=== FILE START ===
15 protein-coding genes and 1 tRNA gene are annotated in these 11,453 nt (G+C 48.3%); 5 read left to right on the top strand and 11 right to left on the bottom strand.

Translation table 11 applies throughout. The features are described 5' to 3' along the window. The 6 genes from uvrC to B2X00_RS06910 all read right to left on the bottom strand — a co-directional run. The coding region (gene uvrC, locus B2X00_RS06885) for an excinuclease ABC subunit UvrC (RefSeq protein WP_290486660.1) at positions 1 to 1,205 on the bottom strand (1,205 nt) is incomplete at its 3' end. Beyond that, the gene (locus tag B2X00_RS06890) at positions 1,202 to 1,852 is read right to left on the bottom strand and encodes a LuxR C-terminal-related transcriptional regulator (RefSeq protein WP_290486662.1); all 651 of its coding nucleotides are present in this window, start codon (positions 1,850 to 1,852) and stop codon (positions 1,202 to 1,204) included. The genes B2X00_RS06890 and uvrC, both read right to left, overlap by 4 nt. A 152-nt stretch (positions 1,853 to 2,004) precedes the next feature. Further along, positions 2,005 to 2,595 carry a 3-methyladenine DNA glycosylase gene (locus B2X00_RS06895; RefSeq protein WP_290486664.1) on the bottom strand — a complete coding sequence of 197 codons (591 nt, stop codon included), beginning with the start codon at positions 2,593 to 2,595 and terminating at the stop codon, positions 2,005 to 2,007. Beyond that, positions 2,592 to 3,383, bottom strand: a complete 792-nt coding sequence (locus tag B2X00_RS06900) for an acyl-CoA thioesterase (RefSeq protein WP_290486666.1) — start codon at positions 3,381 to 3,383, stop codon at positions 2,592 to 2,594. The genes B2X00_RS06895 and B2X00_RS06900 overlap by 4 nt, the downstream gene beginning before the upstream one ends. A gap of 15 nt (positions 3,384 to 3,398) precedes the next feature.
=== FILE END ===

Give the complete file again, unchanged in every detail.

15 protein-coding genes and 1 tRNA gene are annotated in these 11,453 nt (G+C 48.3%); 5 read left to right on the top strand and 11 right to left on the bottom strand.

Translation table 11 applies throughout. The features are described 5' to 3' along the window. The 6 genes from uvrC to B2X00_RS06910 all read right to left on the bottom strand — a co-directional run. The coding region (gene uvrC, locus B2X00_RS06885) for an excinuclease ABC subunit UvrC (RefSeq protein WP_290486660.1) at positions 1 to 1,205 on the bottom strand (1,205 nt) is incomplete at its 3' end. Beyond that, the gene (locus tag B2X00_RS06890) at positions 1,202 to 1,852 is read right to left on the bottom strand and encodes a LuxR C-terminal-related transcriptional regulator (RefSeq protein WP_290486662.1); all 651 of its coding nucleotides are present in this window, start codon (positions 1,850 to 1,852) and stop codon (positions 1,202 to 1,204) included. The genes B2X00_RS06890 and uvrC, both read right to left, overlap by 4 nt. A 152-nt stretch (positions 1,853 to 2,004) precedes the next feature. Further along, positions 2,005 to 2,595 carry a 3-methyladenine DNA glycosylase gene (locus B2X00_RS06895; RefSeq protein WP_290486664.1) on the bottom strand — a complete coding sequence of 197 codons (591 nt, stop codon included), beginning with the start codon at positions 2,593 to 2,595 and terminating at the stop codon, positions 2,005 to 2,007. Beyond that, positions 2,592 to 3,383, bottom strand: a complete 792-nt coding sequence (locus tag B2X00_RS06900) for an acyl-CoA thioesterase (RefSeq protein WP_290486666.1) — start codon at positions 3,381 to 3,383, stop codon at positions 2,592 to 2,594. The genes B2X00_RS06895 and B2X00_RS06900 overlap by 4 nt, the downstream gene beginning before the upstream one ends. A gap of 15 nt (positions 3,384 to 3,398) precedes the next feature.